Matador At 21, Day 3: The club is re-opened
Oh, the go-for-broke ’90s: when major labels treated their independent counterparts like a minor-league farm system. Flush with money and an unshakeable hubris that they always would be, they promised bands fat recording budgets, better distribution, and maybe stardom with this alternative-rock thing.
The final night of Matador’s “Lost Weekend” offered a fitting epilogue to that story, with a celebration of the identity the label fostered in its artists, even the ones who left, like Sunday night performers Liz Phair and Guided By Voices. “We left them for a while because we thought we were hot shit,” said GBV frontman Robert Pollard during his band’s set, effectively summing up the mindset of every band who made the same move. “But we came crawling back for another three records.” Phair, whose departure from the label was more contentious (and whose subsequent albums alienated old fans), was all smiles too. “I’m totally glad to be back at the college reunion we’re having this weekend,” she said during her short five-song set.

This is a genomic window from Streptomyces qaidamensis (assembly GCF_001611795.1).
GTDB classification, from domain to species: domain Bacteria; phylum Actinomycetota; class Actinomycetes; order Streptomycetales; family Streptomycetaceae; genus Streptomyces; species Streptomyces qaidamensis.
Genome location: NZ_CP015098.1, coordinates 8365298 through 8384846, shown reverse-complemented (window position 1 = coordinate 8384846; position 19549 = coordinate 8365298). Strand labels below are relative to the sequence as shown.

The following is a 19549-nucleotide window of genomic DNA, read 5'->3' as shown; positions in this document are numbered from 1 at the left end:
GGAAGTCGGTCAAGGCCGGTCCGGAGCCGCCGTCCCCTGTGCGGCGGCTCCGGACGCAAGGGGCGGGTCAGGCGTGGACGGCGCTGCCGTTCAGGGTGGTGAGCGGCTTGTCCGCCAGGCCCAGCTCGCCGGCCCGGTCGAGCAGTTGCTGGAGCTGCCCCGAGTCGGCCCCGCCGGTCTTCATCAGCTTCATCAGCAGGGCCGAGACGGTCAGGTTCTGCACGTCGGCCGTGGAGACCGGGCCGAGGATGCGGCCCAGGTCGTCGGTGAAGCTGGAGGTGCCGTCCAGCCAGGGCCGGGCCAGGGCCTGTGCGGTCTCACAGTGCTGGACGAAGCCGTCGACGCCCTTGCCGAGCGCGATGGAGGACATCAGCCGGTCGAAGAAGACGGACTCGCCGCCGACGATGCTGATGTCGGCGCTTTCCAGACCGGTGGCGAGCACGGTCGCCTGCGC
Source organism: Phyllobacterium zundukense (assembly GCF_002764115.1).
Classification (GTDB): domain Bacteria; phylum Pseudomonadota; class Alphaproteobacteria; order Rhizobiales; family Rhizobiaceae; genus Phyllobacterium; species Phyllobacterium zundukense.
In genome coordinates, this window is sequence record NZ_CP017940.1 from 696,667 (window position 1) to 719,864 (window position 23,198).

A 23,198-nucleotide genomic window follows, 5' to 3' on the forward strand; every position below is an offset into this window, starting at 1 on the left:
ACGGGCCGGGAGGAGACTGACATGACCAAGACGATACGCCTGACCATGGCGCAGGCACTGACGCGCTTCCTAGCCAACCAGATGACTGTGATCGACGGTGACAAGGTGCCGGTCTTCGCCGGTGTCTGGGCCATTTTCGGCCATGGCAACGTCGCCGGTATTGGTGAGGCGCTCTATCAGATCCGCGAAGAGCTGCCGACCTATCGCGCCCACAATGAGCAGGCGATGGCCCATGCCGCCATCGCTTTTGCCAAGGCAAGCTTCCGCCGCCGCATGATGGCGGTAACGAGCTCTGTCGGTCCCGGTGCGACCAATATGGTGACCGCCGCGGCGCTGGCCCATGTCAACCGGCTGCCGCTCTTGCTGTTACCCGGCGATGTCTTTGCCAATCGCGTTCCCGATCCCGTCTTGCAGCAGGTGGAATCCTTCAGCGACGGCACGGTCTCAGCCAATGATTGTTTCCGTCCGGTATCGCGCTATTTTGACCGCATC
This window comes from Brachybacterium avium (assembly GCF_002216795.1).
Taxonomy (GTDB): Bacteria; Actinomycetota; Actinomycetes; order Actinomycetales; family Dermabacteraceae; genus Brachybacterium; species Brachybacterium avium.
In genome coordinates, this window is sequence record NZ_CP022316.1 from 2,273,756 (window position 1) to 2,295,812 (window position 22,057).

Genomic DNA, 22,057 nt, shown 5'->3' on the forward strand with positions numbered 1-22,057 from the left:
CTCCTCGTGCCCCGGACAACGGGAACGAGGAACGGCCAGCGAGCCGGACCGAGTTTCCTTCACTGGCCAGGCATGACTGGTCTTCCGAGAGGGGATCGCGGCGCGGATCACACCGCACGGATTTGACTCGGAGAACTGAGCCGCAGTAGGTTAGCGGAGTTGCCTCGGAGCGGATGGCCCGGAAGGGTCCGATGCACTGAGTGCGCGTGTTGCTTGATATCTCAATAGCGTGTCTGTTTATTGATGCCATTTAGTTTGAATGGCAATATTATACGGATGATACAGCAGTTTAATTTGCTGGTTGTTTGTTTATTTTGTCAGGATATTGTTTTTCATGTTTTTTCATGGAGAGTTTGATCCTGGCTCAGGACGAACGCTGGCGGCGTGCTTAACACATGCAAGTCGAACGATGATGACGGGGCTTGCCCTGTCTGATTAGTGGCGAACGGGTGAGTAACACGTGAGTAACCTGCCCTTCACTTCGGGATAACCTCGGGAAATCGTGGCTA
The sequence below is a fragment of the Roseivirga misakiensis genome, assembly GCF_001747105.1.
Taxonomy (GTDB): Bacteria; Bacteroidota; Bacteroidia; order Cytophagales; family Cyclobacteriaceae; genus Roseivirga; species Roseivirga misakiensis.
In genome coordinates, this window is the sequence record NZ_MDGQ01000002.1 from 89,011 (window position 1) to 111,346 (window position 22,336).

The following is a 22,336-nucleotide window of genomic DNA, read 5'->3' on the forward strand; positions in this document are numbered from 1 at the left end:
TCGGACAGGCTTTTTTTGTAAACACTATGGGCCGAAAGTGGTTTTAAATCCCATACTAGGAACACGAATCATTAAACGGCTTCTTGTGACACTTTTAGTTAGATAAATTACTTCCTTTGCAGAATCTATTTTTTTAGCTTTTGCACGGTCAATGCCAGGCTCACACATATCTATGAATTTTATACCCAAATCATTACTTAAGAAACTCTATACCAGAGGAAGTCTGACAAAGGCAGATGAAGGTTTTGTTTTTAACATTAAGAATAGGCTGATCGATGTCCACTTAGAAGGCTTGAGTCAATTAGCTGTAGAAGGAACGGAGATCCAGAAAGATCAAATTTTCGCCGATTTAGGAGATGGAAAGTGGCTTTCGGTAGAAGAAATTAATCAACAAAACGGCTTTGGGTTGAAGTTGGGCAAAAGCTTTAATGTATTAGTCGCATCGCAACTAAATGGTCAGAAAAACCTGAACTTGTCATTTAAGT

Sunday night offered the same balance of nostalgia and thinking ahead that characterized the other days of Matador At 21. Granted, the nostalgia was at peak potency: Robert Pollard had reunited the “classic” lineup of his revolving-door band, which produced indie-rock landmarks Alien Lanes, Bee Thousand, and Under The Bushes, Under The Stars. Guided By Voices played its ostensible final shows in Chicago six years and roughly three dozen Pollard solo albums ago, but it made sense to get the band back together for a weekend celebrating Matador. Along with Pavement, it was the label’s biggest ambassador.